that will al­low him to re­turn to po­lit­i­cal life – should Pakatan win is a sign that the op­po­si­tion wants to reach be­yond its tra­di­tional mid­dle-class, ur­ban sup­port­ers to the ru­ral Malays who have long helped sus­tain the UMNO's power. But in do­ing so it must try to per­suade peo­ple that a man who was of­ten de­scribed as au­to­cratic or even au­thor­i­tar­ian while in power is now com­mit­ted to re­form.

Ma­hathir “is both a uni­fy­ing and po­lar­is­ing fig­ure”, ob­served Nor­shahril Saat, a fel­low at the In­sti­tute of South­east Asian Stud­ies in Sin­ga­pore, in a state­ment fol­low­ing the con­ven­tion. “How [the op­po­si­tion coali­tion] con­vinces the pub­lic about its move to em­brace a fig­ure it once scorned re­mains a chal­lenge.”

An­a­lysts say the op­po­si­tion's pub­lic dis­agree­ments over its lead­er­ship cre­ated an im­pres­sion of dis­unity and pro­vided grist to Na­jib and his back­ers' claim that they couldn't be trusted to run the coun­try ef­fec­tively. A De­cem­ber sur­vey by polling com­pany Merdeka Cen­tre found sup­port for Pakatan de­clin­ing, with just 21% say­ing they were happy with the group­ing – al­though few showed much ap­petite for the in­cum­bent ei­ther.

Rafizi Ramli was one of the ten se­nior coali­tion mem­bers who helped bro­ker the agree­ment on the group's choices for prime min­is­ter and deputy, as well as each party's al­lo­ca­tion of seats.

Fu­elled by chicken rice and Malaysia's na­tional dish of nasi lemak, the team spent three days holed up at the head­quar­ters of Ma­hathir's party, Parti Pribumi Ber­satu, work­ing the phones and thrash­ing out the de­tails to se­cure a deal in time for the con­ven­tion. Af­ter a “lot of give and take”, a “bind­ing agree­ment”

was fi­nally signed at 8:49pm on the eve of the event, Rafizi said.

“We are ready to go back to our con­stituen­cies,” Rafizi told South­east Asia Globe on the side­lines of the con­ven­tion, ac­knowl­edg­ing that the lead­er­ship de­bate might have weak­ened Pakatan while as­sert­ing that the agree­ment would ul­ti­mately strengthen the coali­tion. “It's not about this per­son or that per­son. It's about the over­all strat­egy to re­solve all the con­tentious is­sues. At ev­ery stage, we have the power struc­ture in place, and that al­lows us to re­ally fo­cus on the bat­tle against UMNO and who­ever comes to their side.”

A po­ten­tial spoiler is Pakatan's for­mer part­ner, Parti Is­lam SeMalaysia (PAS), which dropped out of the al­liance in 2015. With An­war in jail, pol­icy dif­fer­ences ex­ploded into the open as PAS stepped up its de­mands for the im­po­si­tion of the Is­lamic pe­nal code. The party in­sists it is in­de­pen­dent, but it has moved closer to the UMNO since the split.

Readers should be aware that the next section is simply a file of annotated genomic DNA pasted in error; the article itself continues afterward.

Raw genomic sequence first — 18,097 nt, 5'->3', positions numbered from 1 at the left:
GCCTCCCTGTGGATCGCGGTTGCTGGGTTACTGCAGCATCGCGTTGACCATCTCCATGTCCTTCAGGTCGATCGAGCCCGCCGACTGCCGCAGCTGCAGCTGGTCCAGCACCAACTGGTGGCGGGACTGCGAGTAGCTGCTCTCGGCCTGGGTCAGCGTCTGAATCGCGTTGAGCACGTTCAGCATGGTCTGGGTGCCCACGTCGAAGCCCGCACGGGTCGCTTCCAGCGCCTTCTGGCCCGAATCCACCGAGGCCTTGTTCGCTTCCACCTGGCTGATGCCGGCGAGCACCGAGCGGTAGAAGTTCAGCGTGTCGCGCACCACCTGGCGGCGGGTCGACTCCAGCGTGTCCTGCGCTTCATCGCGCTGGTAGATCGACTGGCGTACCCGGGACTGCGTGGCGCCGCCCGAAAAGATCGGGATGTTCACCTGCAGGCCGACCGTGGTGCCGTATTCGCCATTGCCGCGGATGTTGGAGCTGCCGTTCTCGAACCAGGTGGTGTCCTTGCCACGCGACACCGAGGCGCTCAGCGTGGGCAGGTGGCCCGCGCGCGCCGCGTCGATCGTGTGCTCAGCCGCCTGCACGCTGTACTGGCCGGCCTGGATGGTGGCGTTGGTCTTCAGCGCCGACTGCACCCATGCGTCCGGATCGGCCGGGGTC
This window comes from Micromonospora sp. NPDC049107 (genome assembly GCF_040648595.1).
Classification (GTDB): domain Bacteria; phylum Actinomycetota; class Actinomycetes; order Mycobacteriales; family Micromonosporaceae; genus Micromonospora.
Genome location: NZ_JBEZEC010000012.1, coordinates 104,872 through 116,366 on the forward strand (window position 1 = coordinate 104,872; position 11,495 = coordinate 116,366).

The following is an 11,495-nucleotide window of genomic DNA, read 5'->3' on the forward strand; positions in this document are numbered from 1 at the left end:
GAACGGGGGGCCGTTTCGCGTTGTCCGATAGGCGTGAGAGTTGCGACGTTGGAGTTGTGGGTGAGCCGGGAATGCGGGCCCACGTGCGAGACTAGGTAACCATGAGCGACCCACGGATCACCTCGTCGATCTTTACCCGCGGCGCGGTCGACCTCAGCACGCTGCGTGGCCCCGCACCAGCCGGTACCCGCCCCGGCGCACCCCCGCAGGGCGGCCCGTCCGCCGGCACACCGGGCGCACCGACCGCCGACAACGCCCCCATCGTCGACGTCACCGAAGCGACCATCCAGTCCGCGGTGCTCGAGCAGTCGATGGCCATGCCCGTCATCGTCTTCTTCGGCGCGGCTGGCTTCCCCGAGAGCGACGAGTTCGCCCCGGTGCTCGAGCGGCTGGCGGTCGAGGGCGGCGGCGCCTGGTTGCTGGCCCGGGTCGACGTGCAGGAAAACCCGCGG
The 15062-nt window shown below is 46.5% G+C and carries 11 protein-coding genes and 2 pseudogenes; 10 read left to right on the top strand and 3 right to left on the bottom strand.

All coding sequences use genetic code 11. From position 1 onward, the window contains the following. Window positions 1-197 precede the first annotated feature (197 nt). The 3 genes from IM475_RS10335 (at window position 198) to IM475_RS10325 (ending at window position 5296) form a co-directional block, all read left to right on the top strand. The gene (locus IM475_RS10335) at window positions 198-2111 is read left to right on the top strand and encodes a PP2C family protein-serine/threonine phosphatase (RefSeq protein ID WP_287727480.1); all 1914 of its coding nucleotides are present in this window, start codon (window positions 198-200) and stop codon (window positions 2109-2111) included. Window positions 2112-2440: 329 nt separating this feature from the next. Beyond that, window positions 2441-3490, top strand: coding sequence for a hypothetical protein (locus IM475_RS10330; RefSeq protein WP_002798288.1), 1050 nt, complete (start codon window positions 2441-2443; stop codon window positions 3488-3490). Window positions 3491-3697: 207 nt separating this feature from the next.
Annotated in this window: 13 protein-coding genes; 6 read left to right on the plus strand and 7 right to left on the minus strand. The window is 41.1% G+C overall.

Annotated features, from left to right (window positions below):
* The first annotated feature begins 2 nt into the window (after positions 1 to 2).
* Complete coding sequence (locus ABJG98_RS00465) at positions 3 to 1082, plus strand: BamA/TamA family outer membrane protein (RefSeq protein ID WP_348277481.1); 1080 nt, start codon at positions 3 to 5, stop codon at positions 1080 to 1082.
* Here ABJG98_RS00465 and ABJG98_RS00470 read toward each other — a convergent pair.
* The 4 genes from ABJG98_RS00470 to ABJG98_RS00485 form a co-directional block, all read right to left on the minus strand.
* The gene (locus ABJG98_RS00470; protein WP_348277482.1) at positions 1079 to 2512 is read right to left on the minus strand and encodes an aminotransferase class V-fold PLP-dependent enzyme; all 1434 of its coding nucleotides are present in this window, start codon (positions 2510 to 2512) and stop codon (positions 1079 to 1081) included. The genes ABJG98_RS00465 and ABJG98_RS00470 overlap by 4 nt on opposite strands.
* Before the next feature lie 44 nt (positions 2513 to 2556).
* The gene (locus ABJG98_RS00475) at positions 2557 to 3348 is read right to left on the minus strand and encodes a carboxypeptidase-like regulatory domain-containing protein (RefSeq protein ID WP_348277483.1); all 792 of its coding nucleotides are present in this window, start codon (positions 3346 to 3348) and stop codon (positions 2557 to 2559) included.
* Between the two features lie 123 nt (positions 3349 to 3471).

Ma­hathir's el­e­va­tion also risks mak­ing the elec­tion about com­pet­ing vi­sions of the past at a time when the mid­dle-class, ur­ban elec­torate – who make up much of Pakatan's sup­port base – want change. They ac­knowl­edge the vet­eran leader's eco­nomic suc­cesses but ques­tion his po­lit­i­cal record, ar­gu­ing that he helped con­trib­ute to the sit­u­a­tion in which Malaysia now finds it­self by un­der­min­ing the coun­try's demo­cratic in­sti­tu­tions, in­clud­ing the ju­di­ciary and par­lia­ment.

“He does have a cer­tain pull,” said Brid­get Welsh, as­so­ciate pro­fes­sor of po­lit­i­cal science at John Cabot Univer­sity in Rome and an ex­pert on Malaysian

“Ma­hathir does have a cer­tain pull. But it’s not con­sis­tent and it’s tied to a sense of nos­tal­gia. It’s not re­form-ori­en­tated, and it al­lows peo­ple to say: ‘What’s dif­fer­ent?’”

pol­i­tics. “But it's not con­sis­tent and it's tied to a sense of nos­tal­gia. It's not re­form-ori­en­tated, and it al­lows peo­ple to say: ‘What's dif­fer­ent?'”

There's also Ma­hathir's age, and that of the wider lead­er­ship. The av­er­age Pakatan leader is 64, com­pared with an av­er­age age of 30 for the coun­try's pop­u­la­tion. Wan Az­izah is 65 and An­war is 70.